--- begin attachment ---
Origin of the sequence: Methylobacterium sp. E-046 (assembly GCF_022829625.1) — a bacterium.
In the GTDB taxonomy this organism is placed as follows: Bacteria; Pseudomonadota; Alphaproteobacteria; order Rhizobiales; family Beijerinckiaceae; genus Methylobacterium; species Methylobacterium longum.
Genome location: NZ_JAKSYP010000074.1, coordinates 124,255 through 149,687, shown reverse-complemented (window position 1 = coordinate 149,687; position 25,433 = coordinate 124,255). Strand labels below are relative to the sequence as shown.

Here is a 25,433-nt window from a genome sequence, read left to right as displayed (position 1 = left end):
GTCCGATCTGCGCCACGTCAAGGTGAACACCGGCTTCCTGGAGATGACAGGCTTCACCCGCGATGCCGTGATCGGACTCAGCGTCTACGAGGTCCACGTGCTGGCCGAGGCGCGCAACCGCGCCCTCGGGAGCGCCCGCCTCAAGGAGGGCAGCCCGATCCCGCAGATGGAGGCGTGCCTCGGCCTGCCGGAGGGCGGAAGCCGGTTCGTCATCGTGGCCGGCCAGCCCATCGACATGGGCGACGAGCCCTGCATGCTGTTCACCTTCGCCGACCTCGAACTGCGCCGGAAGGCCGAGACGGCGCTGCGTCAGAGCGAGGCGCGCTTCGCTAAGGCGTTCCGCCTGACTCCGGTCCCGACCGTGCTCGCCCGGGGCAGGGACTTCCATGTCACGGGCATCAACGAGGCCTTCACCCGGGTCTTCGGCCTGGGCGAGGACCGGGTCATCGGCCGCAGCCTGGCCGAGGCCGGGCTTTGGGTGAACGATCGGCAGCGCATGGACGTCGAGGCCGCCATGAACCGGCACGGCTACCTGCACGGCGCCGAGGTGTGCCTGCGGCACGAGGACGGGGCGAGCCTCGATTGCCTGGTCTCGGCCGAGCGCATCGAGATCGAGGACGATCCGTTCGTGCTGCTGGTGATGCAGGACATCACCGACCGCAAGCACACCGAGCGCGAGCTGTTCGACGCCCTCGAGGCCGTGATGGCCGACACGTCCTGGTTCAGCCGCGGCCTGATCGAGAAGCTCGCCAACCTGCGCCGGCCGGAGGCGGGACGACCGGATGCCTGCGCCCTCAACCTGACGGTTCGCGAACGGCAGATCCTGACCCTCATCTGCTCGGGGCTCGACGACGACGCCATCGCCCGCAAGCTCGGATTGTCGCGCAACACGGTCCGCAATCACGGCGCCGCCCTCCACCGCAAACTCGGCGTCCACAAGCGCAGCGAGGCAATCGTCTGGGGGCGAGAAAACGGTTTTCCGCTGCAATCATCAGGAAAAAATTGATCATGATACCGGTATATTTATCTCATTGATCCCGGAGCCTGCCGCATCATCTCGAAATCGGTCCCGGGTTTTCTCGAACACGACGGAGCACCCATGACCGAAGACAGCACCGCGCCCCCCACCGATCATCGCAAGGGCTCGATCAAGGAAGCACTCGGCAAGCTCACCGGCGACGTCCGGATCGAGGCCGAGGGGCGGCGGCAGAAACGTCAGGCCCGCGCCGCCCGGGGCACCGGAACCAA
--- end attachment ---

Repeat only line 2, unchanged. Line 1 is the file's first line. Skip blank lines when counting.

In the GTDB taxonomy this organism is placed as follows: Bacteria; Pseudomonadota; Alphaproteobacteria; order Rhizobiales; family Beijerinckiaceae; genus Methylobacterium; species Methylobacterium longum.